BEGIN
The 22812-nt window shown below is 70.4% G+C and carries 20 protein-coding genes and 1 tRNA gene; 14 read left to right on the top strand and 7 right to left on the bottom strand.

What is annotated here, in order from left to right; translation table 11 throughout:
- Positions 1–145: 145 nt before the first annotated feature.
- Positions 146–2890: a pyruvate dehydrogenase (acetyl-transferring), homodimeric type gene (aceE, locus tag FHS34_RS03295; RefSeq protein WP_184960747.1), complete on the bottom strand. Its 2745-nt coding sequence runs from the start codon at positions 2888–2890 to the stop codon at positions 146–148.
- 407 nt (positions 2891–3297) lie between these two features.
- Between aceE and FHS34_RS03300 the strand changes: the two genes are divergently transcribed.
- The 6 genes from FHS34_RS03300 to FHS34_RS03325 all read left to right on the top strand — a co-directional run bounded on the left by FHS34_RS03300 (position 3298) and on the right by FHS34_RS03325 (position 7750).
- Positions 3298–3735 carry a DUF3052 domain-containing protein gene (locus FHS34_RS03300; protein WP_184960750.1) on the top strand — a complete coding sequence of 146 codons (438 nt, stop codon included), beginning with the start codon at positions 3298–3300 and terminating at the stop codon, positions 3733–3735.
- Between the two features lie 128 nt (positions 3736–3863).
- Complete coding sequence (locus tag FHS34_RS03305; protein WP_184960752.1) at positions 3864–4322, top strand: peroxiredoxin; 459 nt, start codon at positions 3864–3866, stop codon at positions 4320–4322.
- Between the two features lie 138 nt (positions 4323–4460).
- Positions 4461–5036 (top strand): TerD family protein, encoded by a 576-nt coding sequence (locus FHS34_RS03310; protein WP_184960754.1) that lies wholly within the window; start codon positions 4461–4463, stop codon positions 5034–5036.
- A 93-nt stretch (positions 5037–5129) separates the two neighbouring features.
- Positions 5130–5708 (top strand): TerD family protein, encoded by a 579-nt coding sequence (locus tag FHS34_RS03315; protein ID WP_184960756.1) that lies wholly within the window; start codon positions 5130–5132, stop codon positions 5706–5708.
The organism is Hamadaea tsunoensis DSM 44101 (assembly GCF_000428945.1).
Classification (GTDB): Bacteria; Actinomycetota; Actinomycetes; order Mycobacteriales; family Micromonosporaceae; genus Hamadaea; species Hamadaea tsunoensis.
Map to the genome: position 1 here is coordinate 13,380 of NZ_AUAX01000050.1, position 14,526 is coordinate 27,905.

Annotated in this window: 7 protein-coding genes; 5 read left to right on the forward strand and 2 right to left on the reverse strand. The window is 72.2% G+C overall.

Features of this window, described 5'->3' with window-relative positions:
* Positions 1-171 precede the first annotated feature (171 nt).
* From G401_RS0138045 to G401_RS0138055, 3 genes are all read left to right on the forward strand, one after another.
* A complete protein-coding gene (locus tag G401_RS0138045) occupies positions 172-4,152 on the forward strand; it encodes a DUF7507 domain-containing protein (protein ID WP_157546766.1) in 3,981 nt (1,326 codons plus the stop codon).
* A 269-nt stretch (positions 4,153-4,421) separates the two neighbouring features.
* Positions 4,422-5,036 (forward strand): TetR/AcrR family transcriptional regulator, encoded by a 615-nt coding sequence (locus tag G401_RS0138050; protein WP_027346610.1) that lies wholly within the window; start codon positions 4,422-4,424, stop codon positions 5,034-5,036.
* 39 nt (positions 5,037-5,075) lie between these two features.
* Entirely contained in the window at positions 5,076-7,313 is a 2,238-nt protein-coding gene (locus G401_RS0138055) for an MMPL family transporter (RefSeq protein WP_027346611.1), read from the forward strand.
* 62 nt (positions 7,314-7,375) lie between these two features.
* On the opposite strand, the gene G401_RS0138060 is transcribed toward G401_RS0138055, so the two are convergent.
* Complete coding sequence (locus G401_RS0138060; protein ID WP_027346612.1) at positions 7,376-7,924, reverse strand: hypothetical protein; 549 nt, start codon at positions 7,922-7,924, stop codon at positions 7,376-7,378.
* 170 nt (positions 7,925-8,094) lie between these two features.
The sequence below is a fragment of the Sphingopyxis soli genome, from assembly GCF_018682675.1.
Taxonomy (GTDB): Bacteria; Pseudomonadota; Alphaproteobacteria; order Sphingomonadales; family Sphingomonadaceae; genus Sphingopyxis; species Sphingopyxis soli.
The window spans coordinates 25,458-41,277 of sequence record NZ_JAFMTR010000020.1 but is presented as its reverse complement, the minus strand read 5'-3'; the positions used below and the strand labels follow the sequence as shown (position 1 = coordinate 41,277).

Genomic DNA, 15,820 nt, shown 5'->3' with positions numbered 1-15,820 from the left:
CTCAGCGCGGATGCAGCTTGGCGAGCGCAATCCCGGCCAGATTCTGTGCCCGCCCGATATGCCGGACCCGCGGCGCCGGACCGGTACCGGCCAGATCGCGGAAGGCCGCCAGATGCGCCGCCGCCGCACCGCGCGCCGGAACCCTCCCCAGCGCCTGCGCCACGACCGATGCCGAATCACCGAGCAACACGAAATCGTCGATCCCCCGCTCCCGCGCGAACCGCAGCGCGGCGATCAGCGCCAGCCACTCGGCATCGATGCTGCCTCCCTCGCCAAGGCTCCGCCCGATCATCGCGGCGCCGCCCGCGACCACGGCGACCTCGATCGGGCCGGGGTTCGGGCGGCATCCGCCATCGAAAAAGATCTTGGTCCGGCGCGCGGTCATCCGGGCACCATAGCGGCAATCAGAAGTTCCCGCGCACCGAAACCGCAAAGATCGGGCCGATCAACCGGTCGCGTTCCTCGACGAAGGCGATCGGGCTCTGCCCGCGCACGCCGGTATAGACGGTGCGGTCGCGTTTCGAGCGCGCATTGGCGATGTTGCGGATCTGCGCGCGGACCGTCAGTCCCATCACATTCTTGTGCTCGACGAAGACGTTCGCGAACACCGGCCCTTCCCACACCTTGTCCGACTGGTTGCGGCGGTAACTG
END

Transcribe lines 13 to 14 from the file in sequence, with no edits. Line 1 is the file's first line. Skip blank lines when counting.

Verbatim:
- A 93-nt stretch (positions 5037–5129) separates the two neighbouring features.
- Positions 5130–5708 (top strand): TerD family protein, encoded by a 579-nt coding sequence (locus tag FHS34_RS03315; protein ID WP_184960756.1) that lies wholly within the window; start codon positions 5130–5132, stop codon positions 5706–5708.